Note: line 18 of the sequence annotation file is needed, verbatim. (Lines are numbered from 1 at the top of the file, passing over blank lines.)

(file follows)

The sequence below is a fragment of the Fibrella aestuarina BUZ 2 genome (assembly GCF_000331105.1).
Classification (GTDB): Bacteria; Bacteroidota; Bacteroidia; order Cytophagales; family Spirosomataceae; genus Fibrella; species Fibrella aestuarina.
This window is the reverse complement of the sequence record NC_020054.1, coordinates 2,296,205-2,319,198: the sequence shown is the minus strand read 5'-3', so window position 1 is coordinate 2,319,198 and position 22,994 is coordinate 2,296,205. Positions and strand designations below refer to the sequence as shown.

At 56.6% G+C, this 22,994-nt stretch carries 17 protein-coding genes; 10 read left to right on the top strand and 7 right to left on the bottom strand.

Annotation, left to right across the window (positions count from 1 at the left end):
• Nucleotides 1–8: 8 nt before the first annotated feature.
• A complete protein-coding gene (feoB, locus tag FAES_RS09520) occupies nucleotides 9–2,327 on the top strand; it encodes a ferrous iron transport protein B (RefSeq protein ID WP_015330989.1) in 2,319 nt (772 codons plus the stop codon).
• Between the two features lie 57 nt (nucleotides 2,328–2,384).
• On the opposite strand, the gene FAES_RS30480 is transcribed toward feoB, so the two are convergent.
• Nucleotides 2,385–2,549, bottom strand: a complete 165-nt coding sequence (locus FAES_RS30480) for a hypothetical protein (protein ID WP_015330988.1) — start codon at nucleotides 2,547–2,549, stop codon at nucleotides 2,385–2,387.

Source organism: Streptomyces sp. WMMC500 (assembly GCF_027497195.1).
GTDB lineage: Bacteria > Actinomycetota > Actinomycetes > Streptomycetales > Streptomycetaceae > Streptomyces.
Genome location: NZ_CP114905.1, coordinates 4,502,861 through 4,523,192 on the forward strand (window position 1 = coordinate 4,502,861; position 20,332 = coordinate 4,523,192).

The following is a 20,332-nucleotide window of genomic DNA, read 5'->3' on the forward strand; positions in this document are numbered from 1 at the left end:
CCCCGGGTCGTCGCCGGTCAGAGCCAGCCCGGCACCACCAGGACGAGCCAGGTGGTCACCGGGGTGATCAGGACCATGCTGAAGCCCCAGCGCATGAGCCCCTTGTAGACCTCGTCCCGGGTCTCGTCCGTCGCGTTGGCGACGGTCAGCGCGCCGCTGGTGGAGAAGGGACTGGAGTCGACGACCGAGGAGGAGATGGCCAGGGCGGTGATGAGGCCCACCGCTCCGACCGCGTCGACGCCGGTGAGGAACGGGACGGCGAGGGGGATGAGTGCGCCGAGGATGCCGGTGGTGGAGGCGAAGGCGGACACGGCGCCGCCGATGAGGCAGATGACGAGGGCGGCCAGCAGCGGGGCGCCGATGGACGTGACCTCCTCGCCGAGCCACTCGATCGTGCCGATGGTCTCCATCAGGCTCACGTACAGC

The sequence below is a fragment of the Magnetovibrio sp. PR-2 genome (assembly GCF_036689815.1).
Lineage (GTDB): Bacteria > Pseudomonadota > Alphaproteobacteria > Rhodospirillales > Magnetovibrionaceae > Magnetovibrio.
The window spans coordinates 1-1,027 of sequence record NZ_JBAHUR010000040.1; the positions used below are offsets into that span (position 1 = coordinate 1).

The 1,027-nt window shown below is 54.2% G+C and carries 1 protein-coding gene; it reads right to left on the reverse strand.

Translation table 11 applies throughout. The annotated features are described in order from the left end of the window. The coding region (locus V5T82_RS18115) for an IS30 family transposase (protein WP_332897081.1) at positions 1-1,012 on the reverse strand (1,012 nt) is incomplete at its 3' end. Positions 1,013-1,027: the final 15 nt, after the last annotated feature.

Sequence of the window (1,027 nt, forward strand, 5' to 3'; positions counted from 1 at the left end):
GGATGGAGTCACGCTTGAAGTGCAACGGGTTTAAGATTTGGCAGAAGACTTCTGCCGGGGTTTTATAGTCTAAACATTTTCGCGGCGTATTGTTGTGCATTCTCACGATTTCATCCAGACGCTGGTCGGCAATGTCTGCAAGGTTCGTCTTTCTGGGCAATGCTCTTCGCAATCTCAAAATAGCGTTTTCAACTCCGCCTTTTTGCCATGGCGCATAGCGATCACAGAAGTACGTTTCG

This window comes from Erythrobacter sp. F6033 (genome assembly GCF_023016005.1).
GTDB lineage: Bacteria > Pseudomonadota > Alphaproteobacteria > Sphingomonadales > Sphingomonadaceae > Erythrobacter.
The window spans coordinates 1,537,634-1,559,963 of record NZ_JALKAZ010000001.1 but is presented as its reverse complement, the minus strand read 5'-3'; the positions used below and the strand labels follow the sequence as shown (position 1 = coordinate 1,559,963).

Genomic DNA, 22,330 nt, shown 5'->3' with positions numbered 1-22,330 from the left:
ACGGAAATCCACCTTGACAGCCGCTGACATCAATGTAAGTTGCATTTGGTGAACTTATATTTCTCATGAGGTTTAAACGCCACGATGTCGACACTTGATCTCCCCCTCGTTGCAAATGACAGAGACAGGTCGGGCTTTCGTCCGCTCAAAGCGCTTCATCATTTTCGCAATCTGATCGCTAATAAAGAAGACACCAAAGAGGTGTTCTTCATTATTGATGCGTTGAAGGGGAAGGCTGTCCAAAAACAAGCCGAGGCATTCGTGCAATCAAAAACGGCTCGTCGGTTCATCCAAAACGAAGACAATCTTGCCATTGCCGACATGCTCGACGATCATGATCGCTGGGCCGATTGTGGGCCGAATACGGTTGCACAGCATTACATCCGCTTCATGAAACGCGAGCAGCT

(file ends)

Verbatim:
The window spans coordinates 1-1,027 of sequence record NZ_JBAHUR010000040.1; the positions used below are offsets into that span (position 1 = coordinate 1).